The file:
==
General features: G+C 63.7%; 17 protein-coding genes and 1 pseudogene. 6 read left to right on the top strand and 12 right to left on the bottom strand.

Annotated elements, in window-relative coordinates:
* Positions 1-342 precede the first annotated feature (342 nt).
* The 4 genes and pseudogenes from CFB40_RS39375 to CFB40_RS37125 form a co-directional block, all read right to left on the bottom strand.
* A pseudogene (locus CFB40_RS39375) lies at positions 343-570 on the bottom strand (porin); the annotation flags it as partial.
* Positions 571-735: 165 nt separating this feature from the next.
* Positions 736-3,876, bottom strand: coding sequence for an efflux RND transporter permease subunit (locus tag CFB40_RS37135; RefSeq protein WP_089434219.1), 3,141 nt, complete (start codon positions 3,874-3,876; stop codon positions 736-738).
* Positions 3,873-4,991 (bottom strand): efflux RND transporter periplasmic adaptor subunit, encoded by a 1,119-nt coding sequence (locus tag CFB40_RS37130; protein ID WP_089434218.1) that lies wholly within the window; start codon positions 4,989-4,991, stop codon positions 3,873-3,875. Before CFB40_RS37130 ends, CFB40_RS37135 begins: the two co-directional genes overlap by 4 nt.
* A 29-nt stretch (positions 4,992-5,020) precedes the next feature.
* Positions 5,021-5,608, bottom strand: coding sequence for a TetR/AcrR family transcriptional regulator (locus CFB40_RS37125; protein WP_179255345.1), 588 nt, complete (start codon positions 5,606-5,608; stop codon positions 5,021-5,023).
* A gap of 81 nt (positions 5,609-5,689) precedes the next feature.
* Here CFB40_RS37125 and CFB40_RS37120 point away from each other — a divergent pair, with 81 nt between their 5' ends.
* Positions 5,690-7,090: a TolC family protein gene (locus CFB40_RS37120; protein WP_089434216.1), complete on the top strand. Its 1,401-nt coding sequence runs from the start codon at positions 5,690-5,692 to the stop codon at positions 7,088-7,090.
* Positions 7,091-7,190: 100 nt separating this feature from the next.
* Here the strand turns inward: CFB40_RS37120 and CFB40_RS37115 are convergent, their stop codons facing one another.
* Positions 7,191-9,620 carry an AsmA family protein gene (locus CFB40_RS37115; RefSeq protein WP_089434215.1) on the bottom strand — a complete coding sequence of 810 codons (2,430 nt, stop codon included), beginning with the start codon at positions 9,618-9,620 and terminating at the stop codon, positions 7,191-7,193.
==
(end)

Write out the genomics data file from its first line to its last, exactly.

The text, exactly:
General features: G+C 63.7%; 17 protein-coding genes and 1 pseudogene. 6 read left to right on the top strand and 12 right to left on the bottom strand.

Annotated elements, in window-relative coordinates:
* Positions 1-342 precede the first annotated feature (342 nt).
* The 4 genes and pseudogenes from CFB40_RS39375 to CFB40_RS37125 form a co-directional block, all read right to left on the bottom strand.
* A pseudogene (locus CFB40_RS39375) lies at positions 343-570 on the bottom strand (porin); the annotation flags it as partial.
* Positions 571-735: 165 nt separating this feature from the next.
* Positions 736-3,876, bottom strand: coding sequence for an efflux RND transporter permease subunit (locus tag CFB40_RS37135; RefSeq protein WP_089434219.1), 3,141 nt, complete (start codon positions 3,874-3,876; stop codon positions 736-738).
* Positions 3,873-4,991 (bottom strand): efflux RND transporter periplasmic adaptor subunit, encoded by a 1,119-nt coding sequence (locus tag CFB40_RS37130; protein ID WP_089434218.1) that lies wholly within the window; start codon positions 4,989-4,991, stop codon positions 3,873-3,875. Before CFB40_RS37130 ends, CFB40_RS37135 begins: the two co-directional genes overlap by 4 nt.
* A 29-nt stretch (positions 4,992-5,020) precedes the next feature.
* Positions 5,021-5,608, bottom strand: coding sequence for a TetR/AcrR family transcriptional regulator (locus CFB40_RS37125; protein WP_179255345.1), 588 nt, complete (start codon positions 5,606-5,608; stop codon positions 5,021-5,023).
* A gap of 81 nt (positions 5,609-5,689) precedes the next feature.
* Here CFB40_RS37125 and CFB40_RS37120 point away from each other — a divergent pair, with 81 nt between their 5' ends.
* Positions 5,690-7,090: a TolC family protein gene (locus CFB40_RS37120; protein WP_089434216.1), complete on the top strand. Its 1,401-nt coding sequence runs from the start codon at positions 5,690-5,692 to the stop codon at positions 7,088-7,090.
* Positions 7,091-7,190: 100 nt separating this feature from the next.
* Here the strand turns inward: CFB40_RS37120 and CFB40_RS37115 are convergent, their stop codons facing one another.
* Positions 7,191-9,620 carry an AsmA family protein gene (locus CFB40_RS37115; RefSeq protein WP_089434215.1) on the bottom strand — a complete coding sequence of 810 codons (2,430 nt, stop codon included), beginning with the start codon at positions 9,618-9,620 and terminating at the stop codon, positions 7,191-7,193.